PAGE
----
Trilobite Boy featured on io9

Trilobite Boy and some of my other paintings and drawings were featured on io9 this morning, written up by editor-in-chief Annalee Newitz.  Trilobite Boy appeared right on the front page between Captain America and Captain Jack Sparrow.

The article is a lot of fun, and yes, I'd love to work with James Cameron on the next Avatar.  Or Gore Verbinski, George Lucas or Guillermo del Toro, for that matter. ;-P

Thanks to Marilyn Terrell for sharing Trilobite Boy with Annalee in the first place!

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Original artwork on The Flying Trilobite Copyright to Glendon Mellow

Trilobite Boy character sketches

Here's something I started working on tonight using the digital painting program ArtRage. This is a screenshot of the program. Click to enlarge.

I've been planning on doing some paintings with the character on the left, now dubbed Trilobite Boy.  He's based off of the painting I did called Life as a Trilobite (below).

The girl on the right is wearing the anomalocarid dress.  I've never actually finished a painting of that dress:  I usually get frustrated or start working on other things. Here's some earlier versions, none of which were completed.  The circle on her chest would be filled with a leechy, knife-like circular teeth pattern: 

I just want to play with these characters, and have fun. I have a bunch of rough sketches in my Moleskine of Trilobite Boy in various scenarios, so expect to see more of him over the next little while.  (And for Daniel and Peter, one will be under a bright blue sky with bold colours!)

More to come!  I'm working on some more characters. She needs a pet.

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Original artwork on The Flying Trilobite Copyright to Glendon Mellow
Creative Commons Licence.

Print Shop

Major Billy Barker & his Pterosaur Squadron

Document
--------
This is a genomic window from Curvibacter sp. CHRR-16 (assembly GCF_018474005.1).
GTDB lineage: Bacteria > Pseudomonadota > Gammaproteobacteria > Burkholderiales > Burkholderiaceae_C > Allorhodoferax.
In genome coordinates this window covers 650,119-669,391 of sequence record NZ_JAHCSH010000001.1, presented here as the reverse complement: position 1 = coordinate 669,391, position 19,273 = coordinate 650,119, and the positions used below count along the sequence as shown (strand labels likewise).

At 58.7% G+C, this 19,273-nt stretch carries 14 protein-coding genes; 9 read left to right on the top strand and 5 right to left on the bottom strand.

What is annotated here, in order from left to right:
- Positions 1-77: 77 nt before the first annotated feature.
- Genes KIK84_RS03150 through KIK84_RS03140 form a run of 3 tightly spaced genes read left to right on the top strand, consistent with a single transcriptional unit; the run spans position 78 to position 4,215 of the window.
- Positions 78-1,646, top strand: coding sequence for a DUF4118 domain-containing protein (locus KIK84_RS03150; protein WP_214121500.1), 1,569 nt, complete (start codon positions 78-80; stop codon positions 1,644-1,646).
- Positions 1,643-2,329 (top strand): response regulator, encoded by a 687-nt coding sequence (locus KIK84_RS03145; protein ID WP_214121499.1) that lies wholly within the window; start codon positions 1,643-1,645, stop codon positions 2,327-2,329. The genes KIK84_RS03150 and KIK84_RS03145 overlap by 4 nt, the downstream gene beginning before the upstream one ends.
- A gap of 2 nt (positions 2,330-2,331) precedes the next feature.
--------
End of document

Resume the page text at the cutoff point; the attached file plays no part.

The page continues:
Major Billy Barker & his Pterosaur Squadron
(click to enlarge, or visit my gallery for a larger view)

The paint is still wet, thus, the photo at a weird angle to prevent glare. I'll see if I can get a better shot up for my next Art Monday. Oil paint on canvas. This is my submission to the third Art Evolved group gallery, which happens to be launching July 1st, Canada Day.

In my generation, a lot of history learned in school was rote memorization. Dates, names, places. My high school had a vast amount of letters from former students to their teachers in the World Wars that we read each Remembrance Day. Perhaps the advantage of the internet is the ease at which you can learn now. No trip to the library, not knowing what you are looking for. Click, click, and there it is. Perhaps this is Gen X apathy, I'm not sure.

Sometimes as an artist, rarely, I get an image full-blown in my mind. That was the case here. Composition, lighting, hues. I needed some details for the biplanes.

So I did a bit of online poking to look up biplanes, and found the story of a true Canadian adventurer, perfect to add to my (perhaps audacious) idea. Major William George "Billy" Barker was a World War 1 flying ace and Victoria Cross recipient who flew Sopwith Camels against German Fokkers. Although I could not find any information indicating he fought against the infamous Red Baron, Manfred Von Richtofen, I thought the drama of these two excellent pilots would heighten the alternate history in this concept painting. Of course, our Canadian hero Major Billy Barker has a trick up those RAF sleeves: his fighting pterosaur squadron, made up of Quetzalcoatlus northropi.

The Red Baron will live to fight another day. Some theories have it that he was shot and wounded by other Canadian pilots though that remains controversial. Whatever the case, I love that the idea that popped into my mind led me to reading about Major Barker in time for Canada Day, and Art Evolved.